99% odds that they have Mac OS X running on ARM with a few test applications here and there. But my interest would lie with a FCPX version running on iOS with a touch UI, and it would be too much of a fantasy there.

There may actually be a market for a high end $1299 14"/15" landscape tablet with something like 1536x1024, 2056x1080 or all the way to 4k at 4096x2048. Quad core ARM with a PowerVR 554MP or 6-series GPU.

It could make FCPX pretty interesting to use. One could run 2 iPad apps side by side. Multitasking with two or more visible apps could be a reality.

Heavy though. 3 lbs? And it would flex a bit. And oh the glass would seem fragile at that size.
post #51 of 55
OS X and iOS have technology to spread work among the cores. 4 cores mean 4 instructions executing simultaneously.

Operating systems are complex beasts, especially the mobile variants. They have a baseband running the cellular networking, they are open for notification processing, playing audio, running apps (not just third party apps). So much to be done that you can be sure 4 cores will be used.
post #52 of 55
Quote:
Originally Posted by solipsism View Post

Are the Cortez-A15s going to be ready for early 2012?

Well Yes, Cortex A15 Dual Core Could land as early as first half 2012 for Apple. But if it really is Quad Core then it will more likely be a A9 Quad Core .

The Sad thing is Cortex A15 Dual Core is actually faster then Quad Core A9, And it seems Apple will use Power VR 543MP4, if that is the case then it is basically the same chip used in upcoming PlayStation Portable.

Now Sony Ericisson is suppose to sample their Dual Core A15 + PowerVR 6 soon..........
post #53 of 55
Quote:
Originally Posted by ksec View Post

Well Yes, Cortex A15 Dual Core Could land as early as first half 2012 for Apple. But if it really is Quad Core then it will more likely be a A9 Quad Core .

The Sad thing is Cortex A15 Dual Core is actually faster then Quad Core A9, And it seems Apple will use Power VR 543MP4, if that is the case then it is basically the same chip used in upcoming PlayStation Portable.

Now Sony Ericisson is suppose to sample their Dual Core A15 + PowerVR 6 soon..........

Yup, and Sony/Ericsson is doing real well I hear... </sarcasm>
post #54 of 55
Quote:
Originally Posted by Shrike View Post

For iOS or Mac OS X?

99% odds that they have Mac OS X running on ARM with a few test applications here and there. But my interest would lie with a FCPX version running on iOS with a touch UI, and it would be too much of a fantasy there.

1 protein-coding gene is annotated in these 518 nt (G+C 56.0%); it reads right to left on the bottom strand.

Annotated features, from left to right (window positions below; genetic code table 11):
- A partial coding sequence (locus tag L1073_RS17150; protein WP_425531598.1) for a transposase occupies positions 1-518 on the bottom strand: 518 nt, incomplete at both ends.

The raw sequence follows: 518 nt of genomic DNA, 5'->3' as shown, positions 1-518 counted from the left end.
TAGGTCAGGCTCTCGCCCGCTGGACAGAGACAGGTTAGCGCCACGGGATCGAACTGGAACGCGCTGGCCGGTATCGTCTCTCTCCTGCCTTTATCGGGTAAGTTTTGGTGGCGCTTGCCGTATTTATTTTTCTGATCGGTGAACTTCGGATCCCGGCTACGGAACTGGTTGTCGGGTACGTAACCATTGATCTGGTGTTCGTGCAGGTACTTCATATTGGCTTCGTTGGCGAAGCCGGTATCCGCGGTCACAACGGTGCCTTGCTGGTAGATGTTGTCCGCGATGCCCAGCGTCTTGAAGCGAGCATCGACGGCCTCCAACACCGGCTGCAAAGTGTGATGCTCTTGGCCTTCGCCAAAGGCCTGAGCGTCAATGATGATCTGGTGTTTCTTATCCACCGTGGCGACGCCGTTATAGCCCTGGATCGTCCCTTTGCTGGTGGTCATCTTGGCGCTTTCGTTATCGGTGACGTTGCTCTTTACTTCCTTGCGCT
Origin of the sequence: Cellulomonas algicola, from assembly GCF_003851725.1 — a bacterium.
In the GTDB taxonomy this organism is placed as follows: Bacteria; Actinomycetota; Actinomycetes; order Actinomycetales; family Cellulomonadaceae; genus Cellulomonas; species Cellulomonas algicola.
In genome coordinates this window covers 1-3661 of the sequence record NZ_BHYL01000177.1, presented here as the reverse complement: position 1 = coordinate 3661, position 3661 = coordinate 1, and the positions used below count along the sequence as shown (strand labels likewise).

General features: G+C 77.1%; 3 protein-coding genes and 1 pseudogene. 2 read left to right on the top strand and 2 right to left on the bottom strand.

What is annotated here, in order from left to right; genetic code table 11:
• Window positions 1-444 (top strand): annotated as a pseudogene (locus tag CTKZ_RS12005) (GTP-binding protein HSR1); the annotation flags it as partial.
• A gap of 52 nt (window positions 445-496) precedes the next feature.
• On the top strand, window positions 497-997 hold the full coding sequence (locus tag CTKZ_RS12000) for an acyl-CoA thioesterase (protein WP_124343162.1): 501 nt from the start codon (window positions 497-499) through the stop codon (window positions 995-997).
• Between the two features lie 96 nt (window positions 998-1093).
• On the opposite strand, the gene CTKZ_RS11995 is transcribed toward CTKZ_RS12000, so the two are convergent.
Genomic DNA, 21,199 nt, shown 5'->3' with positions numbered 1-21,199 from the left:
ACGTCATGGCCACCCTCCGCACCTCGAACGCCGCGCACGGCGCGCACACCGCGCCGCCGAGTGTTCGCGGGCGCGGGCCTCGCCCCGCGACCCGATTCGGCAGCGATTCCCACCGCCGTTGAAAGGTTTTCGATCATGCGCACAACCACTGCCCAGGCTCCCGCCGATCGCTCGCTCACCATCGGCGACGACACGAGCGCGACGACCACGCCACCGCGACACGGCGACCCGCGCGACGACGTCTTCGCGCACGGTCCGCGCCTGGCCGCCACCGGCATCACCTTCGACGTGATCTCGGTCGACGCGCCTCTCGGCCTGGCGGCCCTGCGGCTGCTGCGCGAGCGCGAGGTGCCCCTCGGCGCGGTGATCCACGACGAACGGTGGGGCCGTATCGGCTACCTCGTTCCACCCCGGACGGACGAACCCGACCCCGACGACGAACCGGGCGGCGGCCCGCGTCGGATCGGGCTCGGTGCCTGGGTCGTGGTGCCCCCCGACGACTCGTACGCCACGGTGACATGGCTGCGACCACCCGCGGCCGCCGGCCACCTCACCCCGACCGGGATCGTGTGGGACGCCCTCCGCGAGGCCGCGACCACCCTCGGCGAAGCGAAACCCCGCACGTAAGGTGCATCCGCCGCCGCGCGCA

There may actually be a market for a high end $1299 14"/15" landscape tablet with something like 1536x1024, 2056x1080 or all the way to 4k at 4096x2048. Quad core ARM with a PowerVR 554MP or 6-series GPU.

It could make FCPX pretty interesting to use. One could run 2 iPad apps side by side. Multitasking with two or more visible apps could be a reality.

Heavy though. 3 lbs? And it would flex a bit. And oh the glass would seem fragile at that size.

I was thinking FCPX running on iOS on ARM.

In addition to higher resolution display, I would like ti see a higher resolution (more granular) touch sensor .
This could support, but not require a stylus and crosshair hockey puck. The technology exists (Wacom) for a BT pressure sensitive stylus).

A design that appeals to me is the OTPC (was OLPC):




The tablet appears to be encased in plastic, including the (matt, outdoor) display -- and is targeted at $100 retail. I don't believe that anyone but Apple could make that happen in this decade.

But the plastic would help address the weight and flexibility problems of larger tablets.
"...The calm is on the water and part of us would linger by the shore, For ships are safe in harbor, but that's not what ships are for."
- Michael Lille -
Reply
"...The calm is on the water and part of us would linger by the shore, For ships are safe in harbor, but that's not what ships are for."
- Michael Lille -
Reply
post #55 of 55
I hope TSMC doesn't screw up like with Nvidia's transition to 40nm, but they're running into issues yet again with Nvidia's "Kepler". Y'all don't be so sure it'll be peachy just dumping Samsung's fabs overnight.

2009
http://www.brightsideofnews.com/news...are-gone!.aspx

2010
http://semiaccurate.com/2010/02/27/w...ing-40nm-woes/

2011
http://www.techpowerup.com/148722/Fo...h-to-2012.html

Foundry Delays to Push Back NVIDIA Kepler Launch to 2012

It looks like foundry issues are back to slow down the launch of NVIDIA's next generation high-end GPU, codenamed Kepler. The delay may push Kepler's launch to 2012, it was expected to launch by late 2011. The 28 nanometer silicon fabrication process at TSMC, a principal foundry partner of NVIDIA, is producing unsatisfactory yields. Add to that, Kepler's performance is lower than expected.

TSMC's 28 nm process at Fab 15 facility has already seen delays, which have even shaped AMD's designs in a big way. AMD had originally planned to design high-end VLIW4 chips on the 32 nm process at TSMC, but later decided to wait for the 28 nm process, leading to plans of 32 nm GPUs being scrapped by both GPU designers. TSMC was supposed to be in a position take orders of high-end 28 nm GPUs by Q4 2011, and was set to start pilot production for its 20nm process technology in the third quarter of 2012.

TSMC's major client apart from GPU vendors, that relies on new bulk manufacturing process, Qualcomm, hasn't yet adjusted its 28nm process schedule and is set to launch three new products, 8960. 8270 and 8260A using dual-core Krait architecture in the fourth quarter of 2011.

AMD's first 28 nm GPUs, under the "Southern Islands" family are on course for 1H 2012. Around the same time, AMD will also release APUs based on the 28 nm process, codenamed "Krishna" and "Wichita", that replace Ontraio and Zacate.
New Posts  All Forums:Forum Nav:
  Return Home
  Back to Forum: iPhone
AppleInsider › Forums › Mobile › iPhone › Apple lining up A6 CPU suppliers for 2012 iPad, iPhone